The Dupayne, a small private museum in London devoted to the interwar years 1919 — 1939, is in turmoil. Read more...
- Publisher: Penguin Random House Audio Publishing Gr
- Date: Aug 2003
From the cover
On Friday 25 October, exactly one week before the first body was discovered at the Dupayne Museum, Adam Dalgliesh visited the museum for the first time. The visit was fortuitous, the decision impulsive and he was later to look back on that afternoon as one of life's bizarre coincidences which, although occurring more frequently than reason would expect, never fail to surprise.
He had left the Home Office building in Queen Anne's Gate at two-thirty after a long morning meeting only briefly interrupted by the usual break for brought-in sandwiches and indifferent coffee, and was walking the short distance back to his New Scotland Yard office. He was alone; that too was fortuitous. The police representation at the meeting had been strong and Dalgliesh would normally have left with the Assistant Commissioner, but one of the Under Secretaries in the Criminal Policy Department had asked him to look in at his office to discuss a query unrelated to the morning's business, and he walked unaccompanied. The meeting had produced the expected imposition of paperwork and as he cut through St James's Park Underground station into Broadway he debated whether to return to his office and risk an afternoon of interruptions or to take the papers home to his Thames-side flat and work in peace.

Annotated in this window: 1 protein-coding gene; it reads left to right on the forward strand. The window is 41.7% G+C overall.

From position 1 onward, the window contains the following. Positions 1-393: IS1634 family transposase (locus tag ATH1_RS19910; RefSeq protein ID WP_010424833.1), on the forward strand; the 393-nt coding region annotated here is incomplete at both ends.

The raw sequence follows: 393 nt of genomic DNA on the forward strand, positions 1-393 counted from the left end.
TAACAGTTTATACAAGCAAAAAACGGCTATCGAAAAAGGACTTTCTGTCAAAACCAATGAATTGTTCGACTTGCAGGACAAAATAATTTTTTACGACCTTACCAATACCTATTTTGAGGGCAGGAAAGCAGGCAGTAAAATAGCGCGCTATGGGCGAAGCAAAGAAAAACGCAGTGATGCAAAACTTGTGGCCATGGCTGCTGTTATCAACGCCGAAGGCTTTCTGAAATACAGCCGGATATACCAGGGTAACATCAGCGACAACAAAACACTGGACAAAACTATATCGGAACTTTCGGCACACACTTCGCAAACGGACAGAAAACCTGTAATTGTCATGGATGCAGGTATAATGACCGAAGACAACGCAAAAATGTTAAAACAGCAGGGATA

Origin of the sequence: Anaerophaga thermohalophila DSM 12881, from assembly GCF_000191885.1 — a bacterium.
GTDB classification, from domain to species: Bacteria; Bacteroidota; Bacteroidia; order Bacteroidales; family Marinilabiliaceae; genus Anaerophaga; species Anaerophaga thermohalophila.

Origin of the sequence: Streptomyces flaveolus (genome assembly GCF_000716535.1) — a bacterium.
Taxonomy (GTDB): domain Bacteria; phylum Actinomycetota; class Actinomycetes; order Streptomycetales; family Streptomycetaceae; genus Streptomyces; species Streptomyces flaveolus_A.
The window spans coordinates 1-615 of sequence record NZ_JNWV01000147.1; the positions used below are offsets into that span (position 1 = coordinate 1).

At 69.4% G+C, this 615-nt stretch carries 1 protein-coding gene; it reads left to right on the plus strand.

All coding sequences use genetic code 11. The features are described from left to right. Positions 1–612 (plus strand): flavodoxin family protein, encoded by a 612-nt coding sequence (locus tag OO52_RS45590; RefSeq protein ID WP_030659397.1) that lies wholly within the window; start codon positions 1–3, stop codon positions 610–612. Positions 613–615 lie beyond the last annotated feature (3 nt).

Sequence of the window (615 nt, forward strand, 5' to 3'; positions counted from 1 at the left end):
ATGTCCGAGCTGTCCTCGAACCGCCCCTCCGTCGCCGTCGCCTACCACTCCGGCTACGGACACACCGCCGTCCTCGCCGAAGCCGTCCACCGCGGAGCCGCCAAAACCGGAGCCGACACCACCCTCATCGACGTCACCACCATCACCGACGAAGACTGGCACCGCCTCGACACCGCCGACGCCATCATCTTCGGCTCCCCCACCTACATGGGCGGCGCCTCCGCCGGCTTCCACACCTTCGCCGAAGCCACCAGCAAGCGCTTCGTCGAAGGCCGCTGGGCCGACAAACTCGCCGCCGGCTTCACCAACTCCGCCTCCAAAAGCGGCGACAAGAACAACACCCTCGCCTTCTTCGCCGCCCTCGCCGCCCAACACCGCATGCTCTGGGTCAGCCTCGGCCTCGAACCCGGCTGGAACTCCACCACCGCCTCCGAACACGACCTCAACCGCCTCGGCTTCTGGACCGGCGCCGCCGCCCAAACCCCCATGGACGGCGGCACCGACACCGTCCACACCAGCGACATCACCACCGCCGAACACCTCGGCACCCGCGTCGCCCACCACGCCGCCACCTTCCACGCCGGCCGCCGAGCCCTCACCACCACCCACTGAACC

There had been no smoking at the meeting but the room had seemed musty with spent breath and now he took pleasure in breathing fresh air, however briefly. It was a blustery day but unseasonably mild. The bunched clouds were tumbling across a sky of translucent blue and he could have imagined that this was spring except for the autumnal sea-tang of the river — surely half imagined — and the keenness of the buffeting wind as he came out of the station.
Seconds later he saw Conrad Ackroyd standing on the kerb at the corner of Dacre Street and glancing from left to right with that air of mingled anxiety and hope typical of a man waiting to hail a taxi. Almost immediately Ackroyd saw him and came towards him, both arms outstretched, his face beaming under a wide-brimmed hat. It was an encounter Dalgliesh couldn't now avoid and had no real wish to. Few people were unwilling to see Conrad Ackroyd. His perpetual good humour, his interest in the minutiae of life, his love of gossip and above all his apparent agelessness were reassuring. He looked exactly the same now as he had when Dalgliesh and he had first met decades earlier. It was difficult to think of Ackroyd succumbing to serious illness or facing personal tragedy, while the news that he had died would have seemed to his friends a reversal of the natural order. Perhaps, thought Dalgliesh, that was the secret of his popularity; he gave his friends the comforting illusion that fate was beneficent. As always, he was dressed with an endearing eccentricity. The fedora hat was worn at a rakish angle, the stout little body was encased in a plaid tweed cloak patterned in purple and green. He was the only man Dalgliesh knew who wore spats. He was wearing them now.
'Adam, lovely to see you. I wondered whether you might be in your office but I didn't like to call. Too intimidating, my dear. I'm not sure they'd let me in, or if I'd get out if they did. I've been lunching at a hotel in Petty France with my brother. He comes to London once a year and always stays there. He's a devout Roman Catholic and the hotel is convenient for Westminster Cathedral. They know him and are very tolerant.'
Tolerant of what? wondered Dalgliesh. And was Ackroyd referring to the hotel, the Cathedral, or both? He said, 'I didn't know you had a brother, Conrad.'
'I hardly know it myself, we meet so seldom. He's something of a recluse.' He...